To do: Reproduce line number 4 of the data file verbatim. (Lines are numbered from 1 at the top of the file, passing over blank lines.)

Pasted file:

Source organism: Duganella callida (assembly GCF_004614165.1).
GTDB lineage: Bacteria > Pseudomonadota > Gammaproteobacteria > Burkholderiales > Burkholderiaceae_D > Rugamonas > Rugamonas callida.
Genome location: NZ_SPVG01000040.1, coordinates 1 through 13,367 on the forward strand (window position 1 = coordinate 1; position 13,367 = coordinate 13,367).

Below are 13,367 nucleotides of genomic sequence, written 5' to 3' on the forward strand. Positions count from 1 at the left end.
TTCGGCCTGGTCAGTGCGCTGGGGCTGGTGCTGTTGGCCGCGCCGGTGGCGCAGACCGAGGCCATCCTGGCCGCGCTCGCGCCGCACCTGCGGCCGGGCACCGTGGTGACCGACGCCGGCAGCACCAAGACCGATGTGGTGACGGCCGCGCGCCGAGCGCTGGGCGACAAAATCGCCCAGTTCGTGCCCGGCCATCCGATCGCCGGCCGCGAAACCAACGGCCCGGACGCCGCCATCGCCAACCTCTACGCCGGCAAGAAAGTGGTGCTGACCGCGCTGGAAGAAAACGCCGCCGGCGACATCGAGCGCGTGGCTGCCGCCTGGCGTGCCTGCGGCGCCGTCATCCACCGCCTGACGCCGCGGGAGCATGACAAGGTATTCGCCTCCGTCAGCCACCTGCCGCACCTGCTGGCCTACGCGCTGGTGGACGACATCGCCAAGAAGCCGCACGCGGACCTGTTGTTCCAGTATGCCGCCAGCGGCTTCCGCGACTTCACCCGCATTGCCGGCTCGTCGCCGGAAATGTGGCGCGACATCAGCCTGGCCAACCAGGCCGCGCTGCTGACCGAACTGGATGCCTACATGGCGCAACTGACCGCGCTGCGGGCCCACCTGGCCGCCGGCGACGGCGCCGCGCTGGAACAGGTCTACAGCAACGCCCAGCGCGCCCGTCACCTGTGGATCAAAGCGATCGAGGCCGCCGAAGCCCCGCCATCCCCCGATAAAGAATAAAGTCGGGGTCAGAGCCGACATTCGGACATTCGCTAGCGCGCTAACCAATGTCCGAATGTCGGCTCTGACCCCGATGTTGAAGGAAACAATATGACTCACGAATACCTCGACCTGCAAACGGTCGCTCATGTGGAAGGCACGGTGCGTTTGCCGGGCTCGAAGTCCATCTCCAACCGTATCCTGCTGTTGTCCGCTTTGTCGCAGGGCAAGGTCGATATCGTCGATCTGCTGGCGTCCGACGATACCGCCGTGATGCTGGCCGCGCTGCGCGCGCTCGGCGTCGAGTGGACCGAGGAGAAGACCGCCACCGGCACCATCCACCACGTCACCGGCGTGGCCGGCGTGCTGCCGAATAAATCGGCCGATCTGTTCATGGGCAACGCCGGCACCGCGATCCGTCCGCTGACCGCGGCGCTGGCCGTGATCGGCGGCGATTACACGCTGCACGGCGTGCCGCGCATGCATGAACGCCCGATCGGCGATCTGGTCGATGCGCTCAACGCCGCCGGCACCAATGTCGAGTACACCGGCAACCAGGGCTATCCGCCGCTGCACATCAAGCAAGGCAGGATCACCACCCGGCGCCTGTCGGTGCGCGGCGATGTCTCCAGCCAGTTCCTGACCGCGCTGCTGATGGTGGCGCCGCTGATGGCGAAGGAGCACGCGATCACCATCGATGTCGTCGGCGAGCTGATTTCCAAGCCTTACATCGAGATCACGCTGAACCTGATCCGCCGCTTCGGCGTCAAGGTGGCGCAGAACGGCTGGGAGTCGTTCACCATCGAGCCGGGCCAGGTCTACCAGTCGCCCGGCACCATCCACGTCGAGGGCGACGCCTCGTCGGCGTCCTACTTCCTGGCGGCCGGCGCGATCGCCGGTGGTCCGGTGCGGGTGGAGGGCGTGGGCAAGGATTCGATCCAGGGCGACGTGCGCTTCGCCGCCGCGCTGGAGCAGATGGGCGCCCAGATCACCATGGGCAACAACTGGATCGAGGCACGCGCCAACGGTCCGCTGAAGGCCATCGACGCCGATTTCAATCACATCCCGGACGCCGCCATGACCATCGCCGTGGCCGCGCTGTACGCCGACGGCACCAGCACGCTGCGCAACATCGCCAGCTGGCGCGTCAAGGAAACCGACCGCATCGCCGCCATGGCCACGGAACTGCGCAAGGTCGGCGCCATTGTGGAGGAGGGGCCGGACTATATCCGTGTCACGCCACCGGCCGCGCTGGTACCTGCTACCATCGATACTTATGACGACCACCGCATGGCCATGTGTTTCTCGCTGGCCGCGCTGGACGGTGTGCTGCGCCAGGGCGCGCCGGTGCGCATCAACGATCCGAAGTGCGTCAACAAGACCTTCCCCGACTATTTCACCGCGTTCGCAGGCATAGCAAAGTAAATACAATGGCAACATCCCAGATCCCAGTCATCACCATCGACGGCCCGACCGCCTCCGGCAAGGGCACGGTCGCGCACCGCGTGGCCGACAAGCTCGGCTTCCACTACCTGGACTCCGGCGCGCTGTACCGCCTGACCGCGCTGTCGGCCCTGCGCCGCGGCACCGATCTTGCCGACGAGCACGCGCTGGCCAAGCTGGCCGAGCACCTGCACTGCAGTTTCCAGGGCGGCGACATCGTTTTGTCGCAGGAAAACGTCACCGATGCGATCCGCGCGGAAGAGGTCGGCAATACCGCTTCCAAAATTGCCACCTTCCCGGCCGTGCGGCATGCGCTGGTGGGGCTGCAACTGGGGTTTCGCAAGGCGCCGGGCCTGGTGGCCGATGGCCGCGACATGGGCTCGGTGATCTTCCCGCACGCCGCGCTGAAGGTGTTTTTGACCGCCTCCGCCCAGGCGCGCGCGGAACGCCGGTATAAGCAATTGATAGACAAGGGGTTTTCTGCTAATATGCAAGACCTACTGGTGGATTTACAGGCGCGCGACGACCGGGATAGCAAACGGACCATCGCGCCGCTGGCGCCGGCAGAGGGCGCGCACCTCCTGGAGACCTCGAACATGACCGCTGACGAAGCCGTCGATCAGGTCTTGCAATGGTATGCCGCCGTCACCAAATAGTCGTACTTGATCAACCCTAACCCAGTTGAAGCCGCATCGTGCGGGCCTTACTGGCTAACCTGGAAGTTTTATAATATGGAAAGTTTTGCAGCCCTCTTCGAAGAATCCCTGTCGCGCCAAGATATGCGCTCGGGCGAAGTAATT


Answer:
Below are 13,367 nucleotides of genomic sequence, written 5' to 3' on the forward strand. Positions count from 1 at the left end.